The coexisting monoclinic and hexagonal forms are believed to be isochemical, and discontinuities in cell parameters occur within the region of coexistence both in the compositional series at room temperature and in the elevated temperature transformation experiments. The low-to-high transformation is accompanied by a volume change of −0.2 to −0.3 %, and is believed to be first-order displacive with additional characteristics similar to those of martensitic transformations.
The thermal expansion behaviour of structures in the (Sr,Ba)Al2O4, series indicates that two tilt systems are operative: co-operative rotation of tetrahedra about the c-axis, and tilting of tetrahedra relative to the 0001 plane.
The results for the (Sr,Ba)Al2O4 series are shown to be invaluable in reinterpreting the structural behaviour of members of the nepheline and leucite groups of minerals.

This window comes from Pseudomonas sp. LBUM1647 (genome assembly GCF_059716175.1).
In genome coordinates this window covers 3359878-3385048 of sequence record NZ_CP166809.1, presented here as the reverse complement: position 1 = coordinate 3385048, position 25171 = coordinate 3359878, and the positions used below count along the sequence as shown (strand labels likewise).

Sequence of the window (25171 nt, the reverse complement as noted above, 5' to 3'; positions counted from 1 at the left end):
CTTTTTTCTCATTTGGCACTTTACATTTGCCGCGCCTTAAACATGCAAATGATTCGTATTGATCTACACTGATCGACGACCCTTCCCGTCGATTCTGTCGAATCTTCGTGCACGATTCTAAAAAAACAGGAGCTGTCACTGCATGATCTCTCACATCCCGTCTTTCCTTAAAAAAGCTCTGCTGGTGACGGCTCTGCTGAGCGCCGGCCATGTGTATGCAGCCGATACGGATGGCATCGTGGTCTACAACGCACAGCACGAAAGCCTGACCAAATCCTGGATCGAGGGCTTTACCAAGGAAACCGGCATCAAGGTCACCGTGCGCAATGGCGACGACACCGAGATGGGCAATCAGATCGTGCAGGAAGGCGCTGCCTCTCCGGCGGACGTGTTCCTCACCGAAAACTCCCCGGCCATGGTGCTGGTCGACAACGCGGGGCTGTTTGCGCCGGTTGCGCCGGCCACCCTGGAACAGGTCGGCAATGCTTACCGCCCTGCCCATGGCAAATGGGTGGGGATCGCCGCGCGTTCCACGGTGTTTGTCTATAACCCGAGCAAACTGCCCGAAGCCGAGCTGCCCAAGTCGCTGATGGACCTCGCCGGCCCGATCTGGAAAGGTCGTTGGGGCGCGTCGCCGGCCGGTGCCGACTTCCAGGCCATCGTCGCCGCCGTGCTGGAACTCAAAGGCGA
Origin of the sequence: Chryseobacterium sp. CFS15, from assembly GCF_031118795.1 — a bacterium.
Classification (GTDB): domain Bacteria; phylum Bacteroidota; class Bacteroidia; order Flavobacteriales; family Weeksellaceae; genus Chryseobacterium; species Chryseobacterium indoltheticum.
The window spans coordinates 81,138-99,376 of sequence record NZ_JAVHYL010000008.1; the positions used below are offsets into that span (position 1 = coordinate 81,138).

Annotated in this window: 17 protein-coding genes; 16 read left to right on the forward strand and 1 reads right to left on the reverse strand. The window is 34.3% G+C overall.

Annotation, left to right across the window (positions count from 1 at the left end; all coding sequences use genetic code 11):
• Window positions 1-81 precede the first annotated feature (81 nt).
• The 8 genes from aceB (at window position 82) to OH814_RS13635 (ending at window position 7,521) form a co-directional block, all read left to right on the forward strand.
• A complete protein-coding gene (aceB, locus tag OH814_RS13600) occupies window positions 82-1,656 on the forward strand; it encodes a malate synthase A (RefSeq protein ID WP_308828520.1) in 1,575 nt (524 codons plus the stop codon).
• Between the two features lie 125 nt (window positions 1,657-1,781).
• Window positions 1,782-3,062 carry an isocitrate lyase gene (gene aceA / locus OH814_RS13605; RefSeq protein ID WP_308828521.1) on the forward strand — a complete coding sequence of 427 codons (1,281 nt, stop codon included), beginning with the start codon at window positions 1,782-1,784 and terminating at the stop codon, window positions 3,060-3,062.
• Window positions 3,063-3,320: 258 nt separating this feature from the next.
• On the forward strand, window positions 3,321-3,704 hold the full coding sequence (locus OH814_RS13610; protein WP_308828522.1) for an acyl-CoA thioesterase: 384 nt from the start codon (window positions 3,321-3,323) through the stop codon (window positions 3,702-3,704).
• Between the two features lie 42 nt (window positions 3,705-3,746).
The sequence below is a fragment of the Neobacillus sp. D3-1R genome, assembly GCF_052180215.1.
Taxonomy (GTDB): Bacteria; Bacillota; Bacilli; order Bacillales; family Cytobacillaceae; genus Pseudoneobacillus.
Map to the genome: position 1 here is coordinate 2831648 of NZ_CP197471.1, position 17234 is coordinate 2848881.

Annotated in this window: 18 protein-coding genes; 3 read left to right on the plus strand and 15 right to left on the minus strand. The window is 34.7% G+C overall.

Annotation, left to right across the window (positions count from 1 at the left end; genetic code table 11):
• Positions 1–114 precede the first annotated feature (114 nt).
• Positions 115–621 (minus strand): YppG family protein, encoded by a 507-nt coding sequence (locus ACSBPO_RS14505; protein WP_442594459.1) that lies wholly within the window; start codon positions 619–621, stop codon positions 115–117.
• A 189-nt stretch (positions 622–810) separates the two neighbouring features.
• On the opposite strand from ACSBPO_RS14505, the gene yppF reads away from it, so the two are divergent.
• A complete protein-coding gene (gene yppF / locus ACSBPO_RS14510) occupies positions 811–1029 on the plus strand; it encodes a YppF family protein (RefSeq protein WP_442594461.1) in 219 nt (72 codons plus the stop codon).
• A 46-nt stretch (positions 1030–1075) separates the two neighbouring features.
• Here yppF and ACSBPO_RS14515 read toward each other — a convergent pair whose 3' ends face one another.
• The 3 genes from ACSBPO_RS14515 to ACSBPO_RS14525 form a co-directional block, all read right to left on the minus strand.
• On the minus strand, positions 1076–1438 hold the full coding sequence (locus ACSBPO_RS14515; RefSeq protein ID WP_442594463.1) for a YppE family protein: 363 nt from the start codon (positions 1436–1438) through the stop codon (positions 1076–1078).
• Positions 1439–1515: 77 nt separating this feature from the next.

Background:ATP8A2 mutations have only recently been associated with human disease. We present the clinical features from the largest cohort of patients with this disorder reported to date. Methods: An observational study of 9 unreported and 2 previously reported patients with biallelic ATP8A2 mutations was carried out at multiple centres. Results: The mean age of the cohort was 9.4 years old (range: 2.5-28 yrs). All patients demonstrated developmental delay, severe hypotonia and movement disorders: chorea/choreoathetosis (100%), dystonia (27%) or facial dyskinesia (18%). Hypotonia was apparent at birth (70%) or before 6 months old (100%). Optic atrophy was observed in 75% of patients who had a funduscopic examination. MRI of the brain was normal for most patients with a small proportion showing mild cortical atrophy (30%), delayed myelination (20%) and/or hypoplastic optic nerves (20%). Epilepsy was seen in two older patients. Conclusions:ATP8A2 gene mutations have emerged as a cause of a novel phenotype characterized by developmental delay, severe hypotonia and hyperkinetic movement disorders. Optic atrophy is common and may only become apparent in the first few years of life, necessitating repeat ophthalmologic evaluation. Early recognition of the cardinal features of this condition will facilitate diagnosis of this disorder.